Greece raises $3.5bn in milestone bond issue
ATHENS: Greece broke a three-year dry spell with a successful return to the debt markets yesterday, a symbolic victory for the beleaguered eurozone nation. It even managed to borrow at cheaper rates than in 2014, the last time it tapped the international bond market, HSBC, the lead manager for the operation, told AFP. The Greek treasury sold three billion euros ($3.5 billion) worth of five-year bonds at a rate of 4.625 percent, said Frederic Gabizon, head of European public sector debt at HSBC. That is below the 4.95 percent in Greece’s last auction of bonds in 2014, reportedly the target the Greek government had set for itself in the new offer.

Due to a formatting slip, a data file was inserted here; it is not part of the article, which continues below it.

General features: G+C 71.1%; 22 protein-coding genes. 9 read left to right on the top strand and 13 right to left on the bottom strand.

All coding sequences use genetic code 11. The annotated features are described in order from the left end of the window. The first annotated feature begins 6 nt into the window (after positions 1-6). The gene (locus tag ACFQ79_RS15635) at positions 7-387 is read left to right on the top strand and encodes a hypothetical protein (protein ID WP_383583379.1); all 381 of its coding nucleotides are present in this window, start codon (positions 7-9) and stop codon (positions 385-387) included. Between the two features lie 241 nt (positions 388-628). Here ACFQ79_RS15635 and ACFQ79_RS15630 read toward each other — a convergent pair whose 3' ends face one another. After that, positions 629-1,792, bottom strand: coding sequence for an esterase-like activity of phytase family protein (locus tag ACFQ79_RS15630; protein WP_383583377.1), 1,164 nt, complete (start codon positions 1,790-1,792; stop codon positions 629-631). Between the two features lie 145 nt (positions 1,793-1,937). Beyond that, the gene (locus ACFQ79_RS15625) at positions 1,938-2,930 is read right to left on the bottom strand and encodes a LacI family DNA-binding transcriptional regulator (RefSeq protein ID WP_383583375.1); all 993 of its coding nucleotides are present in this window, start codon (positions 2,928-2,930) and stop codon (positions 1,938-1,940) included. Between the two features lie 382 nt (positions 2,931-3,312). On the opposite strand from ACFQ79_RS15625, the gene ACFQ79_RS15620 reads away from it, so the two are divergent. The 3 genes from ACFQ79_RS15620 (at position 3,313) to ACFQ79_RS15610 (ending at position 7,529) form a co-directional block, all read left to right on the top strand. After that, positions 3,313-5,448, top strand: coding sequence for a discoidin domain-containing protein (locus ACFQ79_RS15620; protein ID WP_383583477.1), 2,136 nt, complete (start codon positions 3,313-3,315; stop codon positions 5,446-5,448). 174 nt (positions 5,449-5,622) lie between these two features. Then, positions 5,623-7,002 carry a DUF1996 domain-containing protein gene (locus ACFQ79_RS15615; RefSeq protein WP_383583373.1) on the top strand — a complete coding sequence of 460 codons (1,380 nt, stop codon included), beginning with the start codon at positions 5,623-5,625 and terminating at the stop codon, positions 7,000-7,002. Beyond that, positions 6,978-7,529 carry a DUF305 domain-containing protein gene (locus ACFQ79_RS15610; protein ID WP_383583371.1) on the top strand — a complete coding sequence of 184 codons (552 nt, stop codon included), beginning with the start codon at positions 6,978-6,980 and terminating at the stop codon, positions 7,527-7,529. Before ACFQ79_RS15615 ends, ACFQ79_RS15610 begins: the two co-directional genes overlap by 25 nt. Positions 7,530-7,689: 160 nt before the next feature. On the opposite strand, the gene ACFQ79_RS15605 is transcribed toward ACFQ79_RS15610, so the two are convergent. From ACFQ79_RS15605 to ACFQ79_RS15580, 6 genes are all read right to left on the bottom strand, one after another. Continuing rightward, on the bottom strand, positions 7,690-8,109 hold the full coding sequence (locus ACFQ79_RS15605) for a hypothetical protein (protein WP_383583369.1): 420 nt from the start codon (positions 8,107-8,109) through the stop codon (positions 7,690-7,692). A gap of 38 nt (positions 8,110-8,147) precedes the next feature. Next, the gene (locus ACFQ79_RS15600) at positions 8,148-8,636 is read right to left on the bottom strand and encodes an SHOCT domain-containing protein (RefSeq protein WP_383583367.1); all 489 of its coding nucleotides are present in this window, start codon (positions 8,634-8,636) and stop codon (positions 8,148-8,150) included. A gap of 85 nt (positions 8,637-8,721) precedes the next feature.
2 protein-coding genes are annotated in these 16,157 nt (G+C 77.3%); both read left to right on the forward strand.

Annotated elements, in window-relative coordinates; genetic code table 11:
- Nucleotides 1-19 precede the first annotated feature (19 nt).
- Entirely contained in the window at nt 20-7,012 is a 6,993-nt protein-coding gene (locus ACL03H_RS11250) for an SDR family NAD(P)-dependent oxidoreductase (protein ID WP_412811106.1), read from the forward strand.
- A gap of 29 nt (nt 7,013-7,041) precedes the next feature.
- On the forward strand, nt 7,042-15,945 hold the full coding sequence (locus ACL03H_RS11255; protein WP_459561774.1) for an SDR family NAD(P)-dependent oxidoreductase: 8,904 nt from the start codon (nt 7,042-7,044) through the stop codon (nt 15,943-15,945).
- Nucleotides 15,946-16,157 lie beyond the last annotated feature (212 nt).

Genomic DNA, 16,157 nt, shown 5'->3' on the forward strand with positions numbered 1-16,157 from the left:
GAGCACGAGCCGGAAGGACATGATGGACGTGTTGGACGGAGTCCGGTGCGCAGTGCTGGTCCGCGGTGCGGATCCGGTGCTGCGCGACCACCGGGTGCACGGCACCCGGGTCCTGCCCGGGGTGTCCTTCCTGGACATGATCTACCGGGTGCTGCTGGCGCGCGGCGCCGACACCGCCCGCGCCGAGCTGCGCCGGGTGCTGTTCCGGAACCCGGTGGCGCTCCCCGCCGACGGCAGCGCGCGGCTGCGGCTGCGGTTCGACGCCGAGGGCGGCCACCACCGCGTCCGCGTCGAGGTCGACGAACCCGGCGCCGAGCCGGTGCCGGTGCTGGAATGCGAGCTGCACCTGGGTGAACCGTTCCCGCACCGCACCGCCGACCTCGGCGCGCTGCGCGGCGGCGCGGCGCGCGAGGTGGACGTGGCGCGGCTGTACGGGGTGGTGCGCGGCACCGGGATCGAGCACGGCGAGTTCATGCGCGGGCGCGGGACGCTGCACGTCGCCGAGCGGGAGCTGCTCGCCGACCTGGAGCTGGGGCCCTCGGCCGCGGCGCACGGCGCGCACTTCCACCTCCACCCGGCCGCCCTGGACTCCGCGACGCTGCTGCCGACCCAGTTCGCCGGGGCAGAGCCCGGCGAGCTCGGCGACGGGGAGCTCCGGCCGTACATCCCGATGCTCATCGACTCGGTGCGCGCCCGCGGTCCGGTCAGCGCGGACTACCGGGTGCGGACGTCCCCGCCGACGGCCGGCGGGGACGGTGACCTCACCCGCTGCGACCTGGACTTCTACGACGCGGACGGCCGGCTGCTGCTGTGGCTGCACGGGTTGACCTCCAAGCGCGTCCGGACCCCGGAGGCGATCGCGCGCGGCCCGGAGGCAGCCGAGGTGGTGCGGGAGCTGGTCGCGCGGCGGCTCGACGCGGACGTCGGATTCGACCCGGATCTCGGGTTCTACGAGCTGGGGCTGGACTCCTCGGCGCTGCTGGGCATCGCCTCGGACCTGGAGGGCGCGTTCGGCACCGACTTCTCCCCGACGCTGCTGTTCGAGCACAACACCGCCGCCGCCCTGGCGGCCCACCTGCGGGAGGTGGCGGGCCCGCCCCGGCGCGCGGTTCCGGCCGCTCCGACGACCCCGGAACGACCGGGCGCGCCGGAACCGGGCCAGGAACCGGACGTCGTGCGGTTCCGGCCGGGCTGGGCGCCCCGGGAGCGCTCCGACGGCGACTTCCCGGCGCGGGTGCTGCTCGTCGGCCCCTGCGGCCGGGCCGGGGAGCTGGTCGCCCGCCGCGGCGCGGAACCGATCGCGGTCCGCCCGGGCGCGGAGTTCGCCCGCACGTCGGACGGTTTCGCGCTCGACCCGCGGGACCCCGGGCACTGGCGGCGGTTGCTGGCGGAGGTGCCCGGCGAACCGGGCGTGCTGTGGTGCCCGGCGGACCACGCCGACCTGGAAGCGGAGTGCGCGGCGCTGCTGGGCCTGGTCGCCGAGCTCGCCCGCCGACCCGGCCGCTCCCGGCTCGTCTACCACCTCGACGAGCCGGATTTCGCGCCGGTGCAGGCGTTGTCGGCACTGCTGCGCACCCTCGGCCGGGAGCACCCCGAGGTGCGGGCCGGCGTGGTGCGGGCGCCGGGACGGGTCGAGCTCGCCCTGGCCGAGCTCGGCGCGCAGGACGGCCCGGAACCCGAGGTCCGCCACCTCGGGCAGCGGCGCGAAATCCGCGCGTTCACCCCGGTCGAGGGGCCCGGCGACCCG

Total demand for the issue came in at 6.5 billion euros, Gabizon said, making it more than twice subscribed. Half of the bonds sold were new, and half were issued to be exchanged for five-year bonds sold in 2014. Apart from HSBC, BNP Paribas, Bank of America Merrill Lynch, Citi, Deutsche Bank and Goldman Sachs also underwrote the syndicated sale.
The government announced Monday it was attempting a comeback to the debt markets, which it considers a test of confidence. Greece currently has no real need to draw money from the bond markets as it recently received renewed financial support at lower rates under its international bailout that should see it through until next year. However it is a psychological milestone, demonstrating that Greece is back on the road to weaning itself off bailout aid. It is also an opportunity for Prime Minister Alexis Tsipras to shore up support for his Syriza party.